Truckload linehaul rates paid by shippers increased again last month, while intermodal costs were mixed, according to two new reports from freight payment processor Cass Information Systems.

The Cass Truckload Linehaul Index rose 0.4% in August from July to 125, the third straight monthly increase, as new contract rates continue to filter into the index even though spot market pricing is down.

The reading is the best since April and a 3.7% improvement compared to August 2014. It's expected to steadily increase, according to investment firm Avondale Partners, which provides analysis of index.

“We expect the decline in industrial freight flows, especially related to oil and gas exploration, to be more than offset by a stronger consumer backdrop,” Avondale said.

However, Avondale has lowered its prediction for linehaul rate increases for 2015 from a range of 4% to 9% to a range of 3.5% to 5.5% for several reasons:

  • The relaxation of the 34-hour restart rule (drivers must no longer must include two 1 a.m. to 5 a.m. rest periods), added approximately 1% to the nation's over-the-road capacity.
  • Several significant pay increases have allowed many carriers to decrease their unseated truck count, which effectively increases the number of trucks on the road.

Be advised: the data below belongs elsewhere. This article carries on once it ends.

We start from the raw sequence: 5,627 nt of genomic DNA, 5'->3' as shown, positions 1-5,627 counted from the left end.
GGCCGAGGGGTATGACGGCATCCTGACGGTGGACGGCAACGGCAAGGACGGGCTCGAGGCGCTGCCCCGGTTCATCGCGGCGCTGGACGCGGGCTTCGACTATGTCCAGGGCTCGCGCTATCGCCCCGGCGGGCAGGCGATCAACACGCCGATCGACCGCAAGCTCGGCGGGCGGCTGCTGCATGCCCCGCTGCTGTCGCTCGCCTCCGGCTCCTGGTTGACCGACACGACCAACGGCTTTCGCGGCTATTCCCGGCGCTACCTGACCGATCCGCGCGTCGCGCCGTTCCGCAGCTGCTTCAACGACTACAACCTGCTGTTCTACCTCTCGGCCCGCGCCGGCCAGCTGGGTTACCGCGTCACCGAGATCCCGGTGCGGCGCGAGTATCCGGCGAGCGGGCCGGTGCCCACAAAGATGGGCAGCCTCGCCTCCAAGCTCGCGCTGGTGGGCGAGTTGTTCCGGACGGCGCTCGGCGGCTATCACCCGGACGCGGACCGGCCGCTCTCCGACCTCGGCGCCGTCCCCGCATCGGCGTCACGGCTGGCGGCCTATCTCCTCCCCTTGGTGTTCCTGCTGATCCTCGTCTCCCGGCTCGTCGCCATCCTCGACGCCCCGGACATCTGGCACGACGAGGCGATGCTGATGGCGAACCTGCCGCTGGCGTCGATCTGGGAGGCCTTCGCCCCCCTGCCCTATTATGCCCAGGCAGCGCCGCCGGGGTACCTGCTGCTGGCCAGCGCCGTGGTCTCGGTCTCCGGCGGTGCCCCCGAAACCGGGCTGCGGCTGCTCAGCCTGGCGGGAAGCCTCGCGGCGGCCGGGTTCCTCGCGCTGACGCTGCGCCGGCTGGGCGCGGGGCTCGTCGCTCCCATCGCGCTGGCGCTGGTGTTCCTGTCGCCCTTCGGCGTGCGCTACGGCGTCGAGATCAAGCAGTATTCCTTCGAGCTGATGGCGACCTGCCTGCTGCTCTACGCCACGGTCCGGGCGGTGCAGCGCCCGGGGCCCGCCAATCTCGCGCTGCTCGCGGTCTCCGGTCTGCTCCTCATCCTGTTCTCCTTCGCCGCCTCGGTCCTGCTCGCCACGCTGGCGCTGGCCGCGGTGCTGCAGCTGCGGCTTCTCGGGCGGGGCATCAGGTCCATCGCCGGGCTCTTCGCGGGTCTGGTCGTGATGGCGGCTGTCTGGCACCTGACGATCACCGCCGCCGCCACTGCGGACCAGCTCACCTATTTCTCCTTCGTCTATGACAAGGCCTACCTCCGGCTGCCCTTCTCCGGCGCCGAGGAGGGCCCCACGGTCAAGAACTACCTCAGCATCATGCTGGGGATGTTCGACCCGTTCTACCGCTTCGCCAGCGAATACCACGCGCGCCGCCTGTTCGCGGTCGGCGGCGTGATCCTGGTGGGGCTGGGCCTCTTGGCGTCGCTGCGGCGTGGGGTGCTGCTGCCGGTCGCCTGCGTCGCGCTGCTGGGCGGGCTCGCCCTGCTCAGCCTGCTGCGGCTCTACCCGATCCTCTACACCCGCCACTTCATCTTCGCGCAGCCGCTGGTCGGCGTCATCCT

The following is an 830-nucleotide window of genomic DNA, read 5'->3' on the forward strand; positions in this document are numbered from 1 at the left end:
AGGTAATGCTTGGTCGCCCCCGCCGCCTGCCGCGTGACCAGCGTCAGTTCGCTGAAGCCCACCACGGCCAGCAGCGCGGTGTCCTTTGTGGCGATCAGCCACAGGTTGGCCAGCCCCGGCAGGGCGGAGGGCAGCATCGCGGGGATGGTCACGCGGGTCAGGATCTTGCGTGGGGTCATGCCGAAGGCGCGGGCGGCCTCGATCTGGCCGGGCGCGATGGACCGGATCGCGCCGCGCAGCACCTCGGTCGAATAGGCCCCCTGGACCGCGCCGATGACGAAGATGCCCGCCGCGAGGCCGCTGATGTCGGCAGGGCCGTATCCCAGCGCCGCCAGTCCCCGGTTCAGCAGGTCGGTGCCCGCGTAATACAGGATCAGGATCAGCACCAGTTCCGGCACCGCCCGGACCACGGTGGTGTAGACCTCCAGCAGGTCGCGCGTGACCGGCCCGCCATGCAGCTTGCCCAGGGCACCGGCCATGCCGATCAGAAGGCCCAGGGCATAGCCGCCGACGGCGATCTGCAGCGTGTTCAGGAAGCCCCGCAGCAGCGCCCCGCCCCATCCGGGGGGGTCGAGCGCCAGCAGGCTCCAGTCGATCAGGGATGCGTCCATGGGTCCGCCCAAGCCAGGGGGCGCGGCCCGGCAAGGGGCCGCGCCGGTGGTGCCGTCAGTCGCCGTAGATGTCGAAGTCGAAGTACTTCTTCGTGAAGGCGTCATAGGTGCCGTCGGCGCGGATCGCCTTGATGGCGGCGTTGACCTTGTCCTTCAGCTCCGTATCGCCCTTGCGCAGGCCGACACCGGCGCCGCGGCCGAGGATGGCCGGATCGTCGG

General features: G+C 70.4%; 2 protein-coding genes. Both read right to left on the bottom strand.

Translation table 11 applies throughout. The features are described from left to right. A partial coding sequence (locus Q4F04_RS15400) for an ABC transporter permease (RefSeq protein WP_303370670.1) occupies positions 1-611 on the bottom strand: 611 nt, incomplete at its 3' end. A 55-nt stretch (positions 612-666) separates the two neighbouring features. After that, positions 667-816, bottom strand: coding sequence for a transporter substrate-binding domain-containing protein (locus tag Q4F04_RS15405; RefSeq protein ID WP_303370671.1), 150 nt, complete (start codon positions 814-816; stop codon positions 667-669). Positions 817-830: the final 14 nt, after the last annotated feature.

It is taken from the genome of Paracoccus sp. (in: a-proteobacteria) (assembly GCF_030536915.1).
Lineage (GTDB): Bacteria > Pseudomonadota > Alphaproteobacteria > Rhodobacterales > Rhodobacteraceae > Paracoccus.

• The slightly younger age of the nation's truck fleet has increased capacity slightly, as new trucks spend less time in the shop.
  • The dramatic fall in rig count has increased the pool of available drivers while decreasing the demand for industrial freight.

The Cass Truckload Linehaul Index is an indicator of market fluctuations in per-mile truckload pricing. It isolates the linehaul component of full truckload costs from other components, such as fuel and accessorials, providing a reflection of trends in baseline truckload prices.

Meantime, the Cass Intermodal Price Index in August fell 1.9% year-over-year to a reading of 128.1, the eighth straight monthly drop. It improved 1.2% compared to the month before and posted its second straight monthly gain following a 2.9% surge in July.

The drop in diesel prices has challenged demand for intermodal services, according to Avondale, as many loads, mostly shorter haul, have shifted to truckload this year.

It is forecasting domestic container shipments may grow at a low single digit rate in 2015, but that is dependent upon demand in longer lengths of haul growing fast enough to offset the loss of volume in shorter lengths of haul, particularly in the eastern U.S.

The Cass Intermodal Price Index is an indicator of market fluctuations in per-mile U.S. domestic intermodal costs, that includes all costs associated with the move, such as linehaul, fuel and accessorials.

Data within both indexes is derived from actual freight invoices paid on behalf of Cass’ clients, which totaled over $23 billion in 2013.